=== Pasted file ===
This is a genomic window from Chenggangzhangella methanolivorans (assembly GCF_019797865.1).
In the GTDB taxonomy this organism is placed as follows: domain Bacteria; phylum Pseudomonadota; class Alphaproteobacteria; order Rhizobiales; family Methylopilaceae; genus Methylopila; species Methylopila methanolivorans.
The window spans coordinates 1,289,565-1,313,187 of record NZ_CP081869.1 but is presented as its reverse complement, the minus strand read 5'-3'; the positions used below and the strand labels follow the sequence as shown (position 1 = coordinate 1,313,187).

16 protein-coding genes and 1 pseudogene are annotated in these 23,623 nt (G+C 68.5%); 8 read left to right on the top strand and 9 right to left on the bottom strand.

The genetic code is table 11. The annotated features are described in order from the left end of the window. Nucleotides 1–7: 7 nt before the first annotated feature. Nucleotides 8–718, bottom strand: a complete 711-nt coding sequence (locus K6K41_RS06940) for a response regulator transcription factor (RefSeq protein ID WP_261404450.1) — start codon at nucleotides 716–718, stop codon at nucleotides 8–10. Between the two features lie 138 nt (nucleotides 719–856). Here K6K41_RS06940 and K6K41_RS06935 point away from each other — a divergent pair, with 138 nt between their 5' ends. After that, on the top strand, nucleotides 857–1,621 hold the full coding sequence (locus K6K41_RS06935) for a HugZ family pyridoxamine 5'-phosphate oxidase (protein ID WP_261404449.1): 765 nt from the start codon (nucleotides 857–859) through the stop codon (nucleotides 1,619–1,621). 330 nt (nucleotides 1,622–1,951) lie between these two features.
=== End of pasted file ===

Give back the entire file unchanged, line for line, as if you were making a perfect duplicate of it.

This is a genomic window from Chenggangzhangella methanolivorans (assembly GCF_019797865.1).
In the GTDB taxonomy this organism is placed as follows: domain Bacteria; phylum Pseudomonadota; class Alphaproteobacteria; order Rhizobiales; family Methylopilaceae; genus Methylopila; species Methylopila methanolivorans.
The window spans coordinates 1,289,565-1,313,187 of record NZ_CP081869.1 but is presented as its reverse complement, the minus strand read 5'-3'; the positions used below and the strand labels follow the sequence as shown (position 1 = coordinate 1,313,187).

16 protein-coding genes and 1 pseudogene are annotated in these 23,623 nt (G+C 68.5%); 8 read left to right on the top strand and 9 right to left on the bottom strand.

The genetic code is table 11. The annotated features are described in order from the left end of the window. Nucleotides 1–7: 7 nt before the first annotated feature. Nucleotides 8–718, bottom strand: a complete 711-nt coding sequence (locus K6K41_RS06940) for a response regulator transcription factor (RefSeq protein ID WP_261404450.1) — start codon at nucleotides 716–718, stop codon at nucleotides 8–10. Between the two features lie 138 nt (nucleotides 719–856). Here K6K41_RS06940 and K6K41_RS06935 point away from each other — a divergent pair, with 138 nt between their 5' ends. After that, on the top strand, nucleotides 857–1,621 hold the full coding sequence (locus K6K41_RS06935) for a HugZ family pyridoxamine 5'-phosphate oxidase (protein ID WP_261404449.1): 765 nt from the start codon (nucleotides 857–859) through the stop codon (nucleotides 1,619–1,621). 330 nt (nucleotides 1,622–1,951) lie between these two features.